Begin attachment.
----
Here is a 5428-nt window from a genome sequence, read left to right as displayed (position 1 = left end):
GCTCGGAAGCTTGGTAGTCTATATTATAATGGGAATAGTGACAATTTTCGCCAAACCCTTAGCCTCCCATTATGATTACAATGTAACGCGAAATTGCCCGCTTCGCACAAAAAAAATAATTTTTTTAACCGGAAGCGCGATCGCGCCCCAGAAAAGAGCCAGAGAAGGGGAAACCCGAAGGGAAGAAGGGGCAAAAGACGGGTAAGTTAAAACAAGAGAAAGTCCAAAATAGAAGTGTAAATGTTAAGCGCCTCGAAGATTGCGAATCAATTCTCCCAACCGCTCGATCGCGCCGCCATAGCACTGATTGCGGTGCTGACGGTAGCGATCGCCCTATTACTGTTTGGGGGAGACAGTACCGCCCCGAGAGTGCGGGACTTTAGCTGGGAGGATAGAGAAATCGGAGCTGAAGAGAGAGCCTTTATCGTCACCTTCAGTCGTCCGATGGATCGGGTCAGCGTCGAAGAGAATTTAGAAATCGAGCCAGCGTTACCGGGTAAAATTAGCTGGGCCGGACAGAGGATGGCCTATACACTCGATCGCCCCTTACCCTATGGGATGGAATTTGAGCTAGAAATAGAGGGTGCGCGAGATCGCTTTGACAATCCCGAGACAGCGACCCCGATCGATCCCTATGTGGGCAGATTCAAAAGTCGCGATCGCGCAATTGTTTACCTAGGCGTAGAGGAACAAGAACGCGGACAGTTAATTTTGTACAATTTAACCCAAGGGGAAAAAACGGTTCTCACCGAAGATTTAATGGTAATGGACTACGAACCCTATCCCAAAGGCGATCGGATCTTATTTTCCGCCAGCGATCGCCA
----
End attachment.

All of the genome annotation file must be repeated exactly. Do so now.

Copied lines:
Here is a 5428-nt window from a genome sequence, read left to right as displayed (position 1 = left end):
GCTCGGAAGCTTGGTAGTCTATATTATAATGGGAATAGTGACAATTTTCGCCAAACCCTTAGCCTCCCATTATGATTACAATGTAACGCGAAATTGCCCGCTTCGCACAAAAAAAATAATTTTTTTAACCGGAAGCGCGATCGCGCCCCAGAAAAGAGCCAGAGAAGGGGAAACCCGAAGGGAAGAAGGGGCAAAAGACGGGTAAGTTAAAACAAGAGAAAGTCCAAAATAGAAGTGTAAATGTTAAGCGCCTCGAAGATTGCGAATCAATTCTCCCAACCGCTCGATCGCGCCGCCATAGCACTGATTGCGGTGCTGACGGTAGCGATCGCCCTATTACTGTTTGGGGGAGACAGTACCGCCCCGAGAGTGCGGGACTTTAGCTGGGAGGATAGAGAAATCGGAGCTGAAGAGAGAGCCTTTATCGTCACCTTCAGTCGTCCGATGGATCGGGTCAGCGTCGAAGAGAATTTAGAAATCGAGCCAGCGTTACCGGGTAAAATTAGCTGGGCCGGACAGAGGATGGCCTATACACTCGATCGCCCCTTACCCTATGGGATGGAATTTGAGCTAGAAATAGAGGGTGCGCGAGATCGCTTTGACAATCCCGAGACAGCGACCCCGATCGATCCCTATGTGGGCAGATTCAAAAGTCGCGATCGCGCAATTGTTTACCTAGGCGTAGAGGAACAAGAACGCGGACAGTTAATTTTGTACAATTTAACCCAAGGGGAAAAAACGGTTCTCACCGAAGATTTAATGGTAATGGACTACGAACCCTATCCCAAAGGCGATCGGATCTTATTTTCCGCCAGCGATCGCCA